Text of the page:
slide16
Read Patient Information
  • Read Physician Information
  • Take a Break
  • Be back by 4:00 to discuss cases and play “Who Wants to be a Psychiatrist?”
case 2
Case #2

Forty-nine year old male who has been kicked out of his mother’s clinic because of bizarre behavior. He is taking lithium, depakote and carbamazepine. He is alert and oriented but indeed is behaving rather strangely in your clinic, threatening the front desk staff with push-pins and crawling on the floor. What would you like to know about his past medical history?

case 218
Case #2

The patients tells you he has been in the hospital at least twice a year for the past 20 years and with a weird twinkle in his eye, he challenges you to see if you can keep him out of the hospital.

case 219
Case #2

You increase the doses of all three mood stabilizers to therapeutic blood levels but despite complete compliance with all his medications, the patient is found squirting everyone in his neighborhood with his hose and doing the same in the neighborhood around your clinic. The police bring him to you to take care of.

case 220
Case #2

After being hospitalized and sedated for several days, the patient is discharged back to your care on clonazepam, haldol and valproate. He is relatively stable for a few weeks and then becomes very depressed and stops his haldol and valproate.

case 221
Case #2

What medications might you try now?

The patient does well on your new regime for several months but them becomes very depressed.

What medication might you try now?

The patient does well on his new medication regime for 6 years with no psychiatric hospitalizations.

case 3
Case #3

A thirty-three year old woman presents to your office with a history of sexual abuse as a teenager and forced hospitalization with over 12 ECT treatments after telling her mother that her father was the abuser. She has only vague memories of either having had an abortion or delivering a child during her several months of hospitalization.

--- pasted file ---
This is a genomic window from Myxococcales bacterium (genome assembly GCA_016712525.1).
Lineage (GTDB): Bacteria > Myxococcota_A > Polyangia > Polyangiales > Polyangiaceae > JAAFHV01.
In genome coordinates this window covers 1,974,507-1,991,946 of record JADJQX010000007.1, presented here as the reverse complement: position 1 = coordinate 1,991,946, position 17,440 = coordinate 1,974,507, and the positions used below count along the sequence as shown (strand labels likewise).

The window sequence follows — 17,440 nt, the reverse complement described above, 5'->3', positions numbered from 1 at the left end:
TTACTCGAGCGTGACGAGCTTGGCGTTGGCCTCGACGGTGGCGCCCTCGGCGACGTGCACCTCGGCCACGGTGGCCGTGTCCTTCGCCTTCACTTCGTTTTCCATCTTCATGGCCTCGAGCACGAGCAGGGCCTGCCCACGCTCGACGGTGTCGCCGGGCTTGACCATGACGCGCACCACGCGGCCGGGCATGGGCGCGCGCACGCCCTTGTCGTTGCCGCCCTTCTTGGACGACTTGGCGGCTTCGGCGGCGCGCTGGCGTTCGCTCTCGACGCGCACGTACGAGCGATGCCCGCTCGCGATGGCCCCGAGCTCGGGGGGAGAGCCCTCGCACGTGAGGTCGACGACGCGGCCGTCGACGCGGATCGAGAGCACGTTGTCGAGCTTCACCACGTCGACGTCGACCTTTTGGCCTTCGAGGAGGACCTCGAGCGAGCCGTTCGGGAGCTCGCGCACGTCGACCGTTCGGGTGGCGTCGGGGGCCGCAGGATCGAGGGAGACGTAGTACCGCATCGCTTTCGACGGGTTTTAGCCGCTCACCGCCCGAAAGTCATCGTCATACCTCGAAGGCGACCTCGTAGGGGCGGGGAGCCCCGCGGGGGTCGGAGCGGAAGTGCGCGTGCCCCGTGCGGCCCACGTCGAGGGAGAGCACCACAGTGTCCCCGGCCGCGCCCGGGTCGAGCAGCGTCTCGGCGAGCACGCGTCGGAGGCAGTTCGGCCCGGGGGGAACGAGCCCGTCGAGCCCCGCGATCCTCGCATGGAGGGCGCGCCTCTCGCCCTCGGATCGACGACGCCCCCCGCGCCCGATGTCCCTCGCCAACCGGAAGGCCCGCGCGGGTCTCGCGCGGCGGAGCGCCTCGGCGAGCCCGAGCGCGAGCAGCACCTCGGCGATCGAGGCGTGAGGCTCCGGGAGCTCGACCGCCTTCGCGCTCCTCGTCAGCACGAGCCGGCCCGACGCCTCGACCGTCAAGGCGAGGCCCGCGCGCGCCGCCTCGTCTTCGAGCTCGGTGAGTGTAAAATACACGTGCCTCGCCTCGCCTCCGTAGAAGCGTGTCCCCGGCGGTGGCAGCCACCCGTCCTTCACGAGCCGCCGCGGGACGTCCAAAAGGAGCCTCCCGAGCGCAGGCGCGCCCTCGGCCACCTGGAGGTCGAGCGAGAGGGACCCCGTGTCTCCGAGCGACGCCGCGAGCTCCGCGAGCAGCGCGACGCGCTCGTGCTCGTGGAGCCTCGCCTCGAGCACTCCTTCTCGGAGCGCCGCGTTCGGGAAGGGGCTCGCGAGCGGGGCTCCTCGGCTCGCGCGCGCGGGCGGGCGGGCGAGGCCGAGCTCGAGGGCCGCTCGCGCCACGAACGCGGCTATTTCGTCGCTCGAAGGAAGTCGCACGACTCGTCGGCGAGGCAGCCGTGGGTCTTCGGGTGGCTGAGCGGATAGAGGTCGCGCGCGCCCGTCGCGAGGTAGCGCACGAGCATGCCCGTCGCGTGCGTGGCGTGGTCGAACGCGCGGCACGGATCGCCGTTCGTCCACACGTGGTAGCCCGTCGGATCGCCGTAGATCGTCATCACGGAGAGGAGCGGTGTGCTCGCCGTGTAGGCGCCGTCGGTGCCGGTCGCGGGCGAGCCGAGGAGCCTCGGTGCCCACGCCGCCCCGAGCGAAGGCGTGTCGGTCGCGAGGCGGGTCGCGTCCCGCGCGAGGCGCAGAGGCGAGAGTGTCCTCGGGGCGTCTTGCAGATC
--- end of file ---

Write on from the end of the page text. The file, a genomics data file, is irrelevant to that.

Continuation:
case 323
Case #3

The patient has tried to get her sisters to admit to similar abuse during their childhood but her whole family, including her parents think she is crazy and treat her like an outcast. The patient has been in and out of the hospital for twenty years with episodes of paranoia and delusions. Between hospitalizations she is free of delusional thinking and has managed to graduate from high school and has finished several years of college.

case 324
Case #3

What possible diagnoses would you consider?

What medications would you consider?

case 325
Case #3

You manage the patient with various mood-stabilizers but she is reluctant to take them for long because of side-effects. Despite your best work in trying to convince her that she will need to take medications for the rest of her life, she is reluctant to take anything for very long and ends up in the hospital every four to six months.

case 326
Case #3

After her fourth hospitalization she finally accepts the fact that she would do better if she would take her medications and does so until she gets acutely toxic on lithium after being given a shot of toradol in the ER and getting rashes from both valproate and carbamazepine. What medications would you try now?

case 327
Case #3

On your new medication regime your patient remains stable for 8 years with no hospitalizations. As long as she doesn’t work more than 20 hours a week and has minimal contact with her family she does fine. When her mother visits or she visits her mother you see her in clinic once or twice a week as needed.

live from sfm
Live From SFM

with

Swedish FP Residents

who wants to be a psychiatrist

Who Wants to be a Psychiatrist?

Forget the millionaires

rank in age from oldest to newest
Rank in age from oldest to newest

Prozac

Zoloft

Paxil

Celexa

fastest hand 3 put the following tv medical dramas in order from oldest to newest
Fastest Hand #3Put the following TV medical dramas in order from oldest to newest

Doogie Howser, MD

Dr. Kildare

E.R.

St. Elsewhere

put the following tv medical dramas in order from oldest to newest
Put the following TV medical dramas in order from oldest to newest

Dr. Kildare

St. Elsewhere

Doogie Houser, MD

E.R.

slide55
Which of the following antidepressants is most likely to trigger a manic switch in a patient with bipolar depression?
slide56
Which of the following antidepressants is most likely to trigger a manic switch in a patient with bipolar depression?
the end

The End

Thank You